4. The Restoration of Nature: Abolition of the Law of Sin and the Overthrowing of the Evil One.

The next phrase of the Lord’s Prayer is as follows: “Forgive us our debts as we forgive out debtors.” In this petition, it seems that man presents himself to God as an example of virtue, exhorting God to imitate his behaviour. “A person of this kind makes himself a pattern of virtue for God, if it may be put in this way”.[22] Forgiveness of the sins of others not only contributes to the remission of our own sins by God, but principally to the evading of divisions and schisms, and the restoration of human nature which in this state, when it does not rebel and divide, accepts the divine condescension. God taught us to seek forgiveness, not so that He might learn what is right from us, but to purify us from the passions and to demonstrate that our disposition is vital to achieving the brotherly relationship among men under grace. In this petition for absolution, Saint Maximos sees the attainment of the fifth blessing; the restoration of nature culminating in the unity and harmony of all men.

The final petition phrase, “Lead us not into temptation, but deliver us from the Evil One”, contains as its request the attainment of the final two blessings of the seven: the abolition of the law of sin and the overthrowing of the tyranny of the Devil. Temptation is the law of sin, something unknown to creation initially. The Devil, through whom temptation came to human nature, was not evil. Temptation is understood as the voluntary predilection of the soul towards the passions, while evil is the implementation in practice of this impassioned predilection. Forgiving the sins of other men and the setting aside every dislike and hatred is of great importance so that God might immediately hear our prayer and send a double grace and reward. The forgiveness of sins is not only protection and deliverance from sin, but also from the future attacks of the Devil. The past and the future are both dependent on present absolution.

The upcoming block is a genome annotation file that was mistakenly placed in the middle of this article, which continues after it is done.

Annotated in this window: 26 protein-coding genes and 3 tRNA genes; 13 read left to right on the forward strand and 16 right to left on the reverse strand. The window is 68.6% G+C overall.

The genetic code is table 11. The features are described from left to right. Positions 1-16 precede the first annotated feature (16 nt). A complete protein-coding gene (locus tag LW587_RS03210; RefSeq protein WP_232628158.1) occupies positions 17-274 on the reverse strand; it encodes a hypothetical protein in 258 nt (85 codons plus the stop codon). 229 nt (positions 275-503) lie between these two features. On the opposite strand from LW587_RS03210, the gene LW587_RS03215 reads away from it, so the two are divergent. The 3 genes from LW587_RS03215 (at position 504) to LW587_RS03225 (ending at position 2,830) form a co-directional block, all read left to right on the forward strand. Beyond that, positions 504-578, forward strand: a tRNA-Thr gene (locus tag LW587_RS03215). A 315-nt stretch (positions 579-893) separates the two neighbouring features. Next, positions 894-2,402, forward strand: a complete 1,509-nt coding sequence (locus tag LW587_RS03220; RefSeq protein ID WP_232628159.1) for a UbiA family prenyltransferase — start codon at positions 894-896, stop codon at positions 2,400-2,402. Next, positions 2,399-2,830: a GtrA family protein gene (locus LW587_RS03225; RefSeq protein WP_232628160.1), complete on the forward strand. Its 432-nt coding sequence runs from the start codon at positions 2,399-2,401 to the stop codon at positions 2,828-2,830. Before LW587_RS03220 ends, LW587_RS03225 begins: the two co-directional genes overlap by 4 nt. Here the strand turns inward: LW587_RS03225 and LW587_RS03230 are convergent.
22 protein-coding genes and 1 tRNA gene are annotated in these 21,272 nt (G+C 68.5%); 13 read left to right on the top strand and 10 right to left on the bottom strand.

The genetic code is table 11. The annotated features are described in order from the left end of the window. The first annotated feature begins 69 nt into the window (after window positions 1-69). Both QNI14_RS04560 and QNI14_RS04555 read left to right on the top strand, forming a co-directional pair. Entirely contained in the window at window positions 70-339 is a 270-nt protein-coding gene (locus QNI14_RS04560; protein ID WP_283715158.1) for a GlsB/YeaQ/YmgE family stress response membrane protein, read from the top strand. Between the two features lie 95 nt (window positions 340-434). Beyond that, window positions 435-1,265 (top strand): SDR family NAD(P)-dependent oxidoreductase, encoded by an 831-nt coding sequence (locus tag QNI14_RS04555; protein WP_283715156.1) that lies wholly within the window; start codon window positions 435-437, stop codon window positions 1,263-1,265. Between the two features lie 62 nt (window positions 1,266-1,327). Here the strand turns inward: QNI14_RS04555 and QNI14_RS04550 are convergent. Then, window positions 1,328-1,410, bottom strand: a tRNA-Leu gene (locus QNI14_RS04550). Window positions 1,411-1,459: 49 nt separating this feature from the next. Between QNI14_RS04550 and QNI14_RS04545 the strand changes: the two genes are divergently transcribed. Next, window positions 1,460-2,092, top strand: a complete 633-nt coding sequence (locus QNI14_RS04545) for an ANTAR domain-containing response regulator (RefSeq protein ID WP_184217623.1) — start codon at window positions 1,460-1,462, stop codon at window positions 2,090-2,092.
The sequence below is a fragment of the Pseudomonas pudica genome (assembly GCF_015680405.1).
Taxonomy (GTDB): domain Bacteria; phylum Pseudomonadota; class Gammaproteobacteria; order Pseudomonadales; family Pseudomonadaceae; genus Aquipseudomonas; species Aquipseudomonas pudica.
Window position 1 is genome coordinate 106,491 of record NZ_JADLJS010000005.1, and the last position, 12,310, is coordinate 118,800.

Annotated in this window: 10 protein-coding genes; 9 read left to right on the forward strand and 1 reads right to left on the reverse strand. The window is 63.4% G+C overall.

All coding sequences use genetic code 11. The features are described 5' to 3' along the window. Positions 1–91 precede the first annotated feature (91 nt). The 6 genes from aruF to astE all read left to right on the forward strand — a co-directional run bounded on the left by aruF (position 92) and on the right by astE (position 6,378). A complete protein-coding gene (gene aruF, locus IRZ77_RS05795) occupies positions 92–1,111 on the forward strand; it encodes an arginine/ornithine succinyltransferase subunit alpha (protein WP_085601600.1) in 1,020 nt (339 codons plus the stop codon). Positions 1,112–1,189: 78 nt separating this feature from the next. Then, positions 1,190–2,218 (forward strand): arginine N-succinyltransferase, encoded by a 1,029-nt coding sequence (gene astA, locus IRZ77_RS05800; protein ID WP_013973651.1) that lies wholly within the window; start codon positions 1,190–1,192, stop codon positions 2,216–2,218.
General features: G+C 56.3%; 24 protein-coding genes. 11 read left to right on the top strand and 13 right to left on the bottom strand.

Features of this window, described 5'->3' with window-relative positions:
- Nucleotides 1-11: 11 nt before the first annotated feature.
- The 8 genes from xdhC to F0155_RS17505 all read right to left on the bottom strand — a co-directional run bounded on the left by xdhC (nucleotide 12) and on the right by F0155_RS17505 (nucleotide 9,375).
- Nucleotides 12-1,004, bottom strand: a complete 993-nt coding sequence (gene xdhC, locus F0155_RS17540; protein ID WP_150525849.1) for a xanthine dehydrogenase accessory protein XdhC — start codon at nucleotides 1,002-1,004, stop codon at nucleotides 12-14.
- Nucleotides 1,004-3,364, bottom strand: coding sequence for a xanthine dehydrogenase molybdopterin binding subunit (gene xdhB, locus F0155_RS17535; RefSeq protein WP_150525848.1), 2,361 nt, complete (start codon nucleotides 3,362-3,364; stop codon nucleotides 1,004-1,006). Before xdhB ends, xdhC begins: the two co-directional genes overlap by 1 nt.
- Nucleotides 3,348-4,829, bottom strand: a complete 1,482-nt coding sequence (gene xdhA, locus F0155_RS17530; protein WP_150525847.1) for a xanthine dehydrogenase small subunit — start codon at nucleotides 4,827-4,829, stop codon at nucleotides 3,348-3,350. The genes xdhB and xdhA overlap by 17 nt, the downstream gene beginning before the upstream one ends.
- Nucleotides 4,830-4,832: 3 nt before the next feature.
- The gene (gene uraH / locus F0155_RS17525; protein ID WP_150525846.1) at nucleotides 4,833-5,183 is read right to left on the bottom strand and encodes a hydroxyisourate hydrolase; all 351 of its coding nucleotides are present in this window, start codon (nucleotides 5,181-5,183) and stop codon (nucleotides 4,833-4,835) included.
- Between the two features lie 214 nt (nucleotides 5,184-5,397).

5. Pleasurable and Painful Temptation.